External Related Source
The Frame Shop, Ames, Iowa

Wednesday, November 8, 2017

How To Draw Calligraphy Guidelines With A Pencil And Ruler

I've mentioned lettering a scroll using a lightpad and a text mock-up to assist with line spacing for my calligraphy. This keeps me from omitting letters or words, wasting time restarting or using more of my limited pergamenata resources. Sometimes I use a preprinted grid in the same way. Both preprinted methods save time. But what do you do if you can't use a light-box or a preprint? How do you draw even parallel guidelines?

Before I answer those questions, it helps to know basic terms for letter parts and line spacing. Letter heights are the measurement from the bottom edge of a small letter “o” to its top. This letter area is called the "body" or "minum". A letter part hanging below the minum, such as a "p" or "q" tail, is called a "descender". Any part rising above the letter's "body", such as the upper part of a "b" or "d", is called an "ascender”.

Enlarged calligraphy labeled with letter and spacing terms.

Calligraphers measure a letter's body height in a nib stroke ladder-like series called the "x-height". The x-height is measured by a scale of nib strokes placed horizontally, one over the other. Knowing the size letter-body or x-height a pen nib makes helps you select the nib to suit the space a letter's body will fill.

Conversely, if you want to use a specific nib, you determine the distance between the top and bottom of a letter's body by making five stacked nib strokes. Then measure that distance for the guidelines it will need.

Different sized nibs lead to different x-heights. Generally, differently spaced guidelines for a letter's body may require a different size nib.

When lining a page you will want to have another lined space above and below the area for the letters' bodies. This area is for letters with ascenders, descenders, or any capital/majuscule letters. It is called the "interlinear space". 

It is generally about twice an x-height, but that depends on the script you use. 

Before drawing a scroll's guidelines I have to know how far apart the lines need to be. That's where the x-height and interlinear space determinations come in. You need those distances to plan your spacing. Generally, you will rule up your page with lines alternating with 1 x-height separated by a 2 x-height space.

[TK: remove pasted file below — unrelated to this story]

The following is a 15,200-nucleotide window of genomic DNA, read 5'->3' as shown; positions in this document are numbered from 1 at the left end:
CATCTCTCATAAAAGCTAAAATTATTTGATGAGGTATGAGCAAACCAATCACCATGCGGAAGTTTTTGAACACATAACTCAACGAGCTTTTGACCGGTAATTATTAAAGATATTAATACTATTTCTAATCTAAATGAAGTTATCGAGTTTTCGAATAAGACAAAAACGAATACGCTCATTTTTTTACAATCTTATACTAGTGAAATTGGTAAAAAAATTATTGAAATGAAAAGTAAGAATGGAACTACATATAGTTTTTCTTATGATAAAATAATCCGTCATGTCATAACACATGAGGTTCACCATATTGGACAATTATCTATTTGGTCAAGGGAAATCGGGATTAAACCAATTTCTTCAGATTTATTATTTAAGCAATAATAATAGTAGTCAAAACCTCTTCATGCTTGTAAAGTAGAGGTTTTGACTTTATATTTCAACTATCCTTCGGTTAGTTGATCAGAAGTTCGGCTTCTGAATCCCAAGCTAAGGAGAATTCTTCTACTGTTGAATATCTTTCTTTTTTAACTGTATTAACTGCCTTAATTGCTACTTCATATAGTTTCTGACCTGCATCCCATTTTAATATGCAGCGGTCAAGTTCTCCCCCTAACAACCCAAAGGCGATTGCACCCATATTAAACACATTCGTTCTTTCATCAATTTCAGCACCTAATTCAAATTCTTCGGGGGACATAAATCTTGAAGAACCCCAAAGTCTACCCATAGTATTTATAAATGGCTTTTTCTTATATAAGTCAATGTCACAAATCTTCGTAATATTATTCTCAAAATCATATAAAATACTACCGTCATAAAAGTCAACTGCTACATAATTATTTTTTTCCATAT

Patricia Lovett in her book Calligraphy and Illumination recommends: 
You may prefer drawing out sets of lines showing not only the x-height, but also the extent to which the ascenders and descenders go for each hand [style]. This will mean drawing sets of four lines for each line of practice...  (pg. 38) 

I could fill a whole page with these lines for my favorite scripts to use with my lightpad. The same way I used my preprinted grids and text mock-ups. 

Not my best
nib ladder test.
Most original SCA scrolls are wordy causing scribes to make very small letters. Take time making x-height test nib strokes for those. Maybe do them a few times.

When making nib ladders, be sure that the marks only touch and don't overlap each other. Overlapping any strokes, like I did in the top of the ladder scanned here, causes inaccurate x-height measures. Those measures are more important the narrower the nib's edge.

There are two ways I could draw or "rule up" a scroll's guidelines. I could

  • evenly measure and mark tiny dots down each side of the page and draw lines between the dots horizontally across the page. 
Or I could
  • measure dots down one side of a page, then use a t-square and a perfectly square board to draw lines from each dot out to the opposite side. 
Scrap paper measures
then marked on paper.

Measuring and marking tiny dots down a page evenly is tedious and time-consuming. --The biggest reason I love my lightpad.-- To appear neat I also want the guideline spacing to be consistent. 

To make repeating tick-marks I find it easier and faster to first use a ruler and pencil to measure the distance and tick-mark four line sets down a scrap paper's edge. 

(To be seen in my picture I used a darker pencil than I prefer. I also taped the scrap paper in place because my hands were busy holding the camera.) 

Next, I place the scrap paper where I want to start my lines and mark ticks on my support. For more lines, I just line up the top scrap paper mark with the bottom tick I just made and continue down my page. I repeat as necessary.

To do the opposite side of my support, I carefully measure the first tick-mark's distance from the top edge of my perfectly squared pergamenata. Then accurately measure the same distance down the opposite edge and make a pencil mark. I then line the top scrap paper mark with my carefully measured mark. I proceed down the opposite edge as I did before.